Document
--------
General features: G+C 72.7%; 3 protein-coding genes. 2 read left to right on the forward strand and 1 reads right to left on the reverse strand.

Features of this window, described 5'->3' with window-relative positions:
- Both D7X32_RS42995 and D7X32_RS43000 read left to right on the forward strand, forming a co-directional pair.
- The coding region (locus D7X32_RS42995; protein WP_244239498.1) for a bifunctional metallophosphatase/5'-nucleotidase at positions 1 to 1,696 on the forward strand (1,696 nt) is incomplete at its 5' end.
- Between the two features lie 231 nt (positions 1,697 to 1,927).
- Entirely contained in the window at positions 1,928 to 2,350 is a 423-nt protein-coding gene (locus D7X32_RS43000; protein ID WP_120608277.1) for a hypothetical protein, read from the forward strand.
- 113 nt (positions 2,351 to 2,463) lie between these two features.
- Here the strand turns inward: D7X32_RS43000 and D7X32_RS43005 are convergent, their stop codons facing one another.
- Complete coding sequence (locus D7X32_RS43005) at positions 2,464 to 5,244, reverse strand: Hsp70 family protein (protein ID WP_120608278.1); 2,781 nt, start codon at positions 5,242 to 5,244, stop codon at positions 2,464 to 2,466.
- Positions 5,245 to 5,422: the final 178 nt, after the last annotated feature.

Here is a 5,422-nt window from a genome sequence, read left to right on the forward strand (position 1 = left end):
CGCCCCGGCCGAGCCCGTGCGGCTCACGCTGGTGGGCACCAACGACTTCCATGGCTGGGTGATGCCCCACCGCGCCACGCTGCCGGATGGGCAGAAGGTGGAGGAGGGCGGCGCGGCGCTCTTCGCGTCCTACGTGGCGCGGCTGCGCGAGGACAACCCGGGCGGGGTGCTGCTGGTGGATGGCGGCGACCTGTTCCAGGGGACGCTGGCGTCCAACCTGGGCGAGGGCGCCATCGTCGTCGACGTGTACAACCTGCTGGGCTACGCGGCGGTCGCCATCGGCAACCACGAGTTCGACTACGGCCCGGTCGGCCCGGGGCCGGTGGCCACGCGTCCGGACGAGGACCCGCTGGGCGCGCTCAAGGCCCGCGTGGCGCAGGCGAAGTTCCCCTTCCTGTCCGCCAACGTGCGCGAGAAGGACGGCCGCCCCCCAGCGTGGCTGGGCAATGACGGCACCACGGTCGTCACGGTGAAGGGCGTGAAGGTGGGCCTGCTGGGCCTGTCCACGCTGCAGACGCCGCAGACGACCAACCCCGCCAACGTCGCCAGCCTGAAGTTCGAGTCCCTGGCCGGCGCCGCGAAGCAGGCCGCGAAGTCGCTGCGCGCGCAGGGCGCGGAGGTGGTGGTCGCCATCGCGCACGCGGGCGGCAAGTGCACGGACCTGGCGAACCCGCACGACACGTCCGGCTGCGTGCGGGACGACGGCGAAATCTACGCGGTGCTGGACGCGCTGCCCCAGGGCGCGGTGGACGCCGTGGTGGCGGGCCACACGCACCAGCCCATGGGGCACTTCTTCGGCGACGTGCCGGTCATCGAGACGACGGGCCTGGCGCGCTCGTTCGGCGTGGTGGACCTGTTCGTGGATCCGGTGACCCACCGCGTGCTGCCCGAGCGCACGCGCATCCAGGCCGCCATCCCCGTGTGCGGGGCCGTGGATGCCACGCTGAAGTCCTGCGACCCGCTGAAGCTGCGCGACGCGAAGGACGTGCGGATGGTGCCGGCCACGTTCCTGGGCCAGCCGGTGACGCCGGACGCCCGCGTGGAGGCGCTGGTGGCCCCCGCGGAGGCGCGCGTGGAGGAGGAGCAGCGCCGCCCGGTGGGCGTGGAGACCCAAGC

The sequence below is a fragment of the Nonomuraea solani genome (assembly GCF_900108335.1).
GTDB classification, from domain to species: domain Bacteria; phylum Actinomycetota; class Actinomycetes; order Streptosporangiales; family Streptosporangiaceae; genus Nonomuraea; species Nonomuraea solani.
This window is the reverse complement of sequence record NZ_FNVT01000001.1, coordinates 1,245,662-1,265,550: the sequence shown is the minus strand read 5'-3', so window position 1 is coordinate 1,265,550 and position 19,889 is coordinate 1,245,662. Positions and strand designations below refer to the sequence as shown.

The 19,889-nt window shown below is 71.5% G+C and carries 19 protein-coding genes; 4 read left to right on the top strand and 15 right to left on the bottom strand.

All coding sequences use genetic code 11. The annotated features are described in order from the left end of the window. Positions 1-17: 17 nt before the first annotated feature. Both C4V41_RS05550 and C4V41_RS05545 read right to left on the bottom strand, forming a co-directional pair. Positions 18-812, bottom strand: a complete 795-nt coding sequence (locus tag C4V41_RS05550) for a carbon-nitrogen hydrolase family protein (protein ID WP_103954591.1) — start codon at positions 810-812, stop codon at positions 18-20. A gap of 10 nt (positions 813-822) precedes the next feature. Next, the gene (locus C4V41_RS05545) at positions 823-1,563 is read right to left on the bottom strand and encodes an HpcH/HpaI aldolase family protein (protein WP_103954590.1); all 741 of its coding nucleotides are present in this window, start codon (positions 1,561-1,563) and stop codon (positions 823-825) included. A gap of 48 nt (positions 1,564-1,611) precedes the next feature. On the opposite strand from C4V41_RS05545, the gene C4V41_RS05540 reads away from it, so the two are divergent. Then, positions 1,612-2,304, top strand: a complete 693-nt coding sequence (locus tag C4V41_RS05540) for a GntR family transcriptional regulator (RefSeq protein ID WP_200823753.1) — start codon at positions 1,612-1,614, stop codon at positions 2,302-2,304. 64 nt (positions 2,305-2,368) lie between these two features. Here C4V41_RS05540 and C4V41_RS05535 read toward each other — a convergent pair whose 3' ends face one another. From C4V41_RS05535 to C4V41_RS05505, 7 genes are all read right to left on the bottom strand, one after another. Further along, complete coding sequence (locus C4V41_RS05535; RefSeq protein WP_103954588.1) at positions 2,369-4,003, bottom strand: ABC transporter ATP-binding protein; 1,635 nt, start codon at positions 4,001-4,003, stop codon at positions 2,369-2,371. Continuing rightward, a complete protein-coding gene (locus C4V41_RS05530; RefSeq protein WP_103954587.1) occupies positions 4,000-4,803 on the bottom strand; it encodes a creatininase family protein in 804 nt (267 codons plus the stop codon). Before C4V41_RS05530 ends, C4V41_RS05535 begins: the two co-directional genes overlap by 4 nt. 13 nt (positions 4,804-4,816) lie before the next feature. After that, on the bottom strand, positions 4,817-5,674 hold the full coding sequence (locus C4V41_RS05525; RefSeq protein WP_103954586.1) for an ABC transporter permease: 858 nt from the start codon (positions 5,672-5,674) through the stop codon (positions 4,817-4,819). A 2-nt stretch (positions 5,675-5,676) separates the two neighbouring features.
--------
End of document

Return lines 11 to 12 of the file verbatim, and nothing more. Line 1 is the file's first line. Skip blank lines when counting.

Here is a 5,422-nt window from a genome sequence, read left to right on the forward strand (position 1 = left end):
CGCCCCGGCCGAGCCCGTGCGGCTCACGCTGGTGGGCACCAACGACTTCCATGGCTGGGTGATGCCCCACCGCGCCACGCTGCCGGATGGGCAGAAGGTGGAGGAGGGCGGCGCGGCGCTCTTCGCGTCCTACGTGGCGCGGCTGCGCGAGGACAACCCGGGCGGGGTGCTGCTGGTGGATGGCGGCGACCTGTTCCAGGGGACGCTGGCGTCCAACCTGGGCGAGGGCGCCATCGTCGTCGACGTGTACAACCTGCTGGGCTACGCGGCGGTCGCCATCGGCAACCACGAGTTCGACTACGGCCCGGTCGGCCCGGGGCCGGTGGCCACGCGTCCGGACGAGGACCCGCTGGGCGCGCTCAAGGCCCGCGTGGCGCAGGCGAAGTTCCCCTTCCTGTCCGCCAACGTGCGCGAGAAGGACGGCCGCCCCCCAGCGTGGCTGGGCAATGACGGCACCACGGTCGTCACGGTGAAGGGCGTGAAGGTGGGCCTGCTGGGCCTGTCCACGCTGCAGACGCCGCAGACGACCAACCCCGCCAACGTCGCCAGCCTGAAGTTCGAGTCCCTGGCCGGCGCCGCGAAGCAGGCCGCGAAGTCGCTGCGCGCGCAGGGCGCGGAGGTGGTGGTCGCCATCGCGCACGCGGGCGGCAAGTGCACGGACCTGGCGAACCCGCACGACACGTCCGGCTGCGTGCGGGACGACGGCGAAATCTACGCGGTGCTGGACGCGCTGCCCCAGGGCGCGGTGGACGCCGTGGTGGCGGGCCACACGCACCAGCCCATGGGGCACTTCTTCGGCGACGTGCCGGTCATCGAGACGACGGGCCTGGCGCGCTCGTTCGGCGTGGTGGACCTGTTCGTGGATCCGGTGACCCACCGCGTGCTGCCCGAGCGCACGCGCATCCAGGCCGCCATCCCCGTGTGCGGGGCCGTGGATGCCACGCTGAAGTCCTGCGACCCGCTGAAGCTGCGCGACGCGAAGGACGTGCGGATGGTGCCGGCCACGTTCCTGGGCCAGCCGGTGACGCCGGACGCCCGCGTGGAGGCGCTGGTGGCCCCCGCGGAGGCGCGCGTGGAGGAGGAGCAGCGCCGCCCGGTGGGCGTGGAGACCCAAGC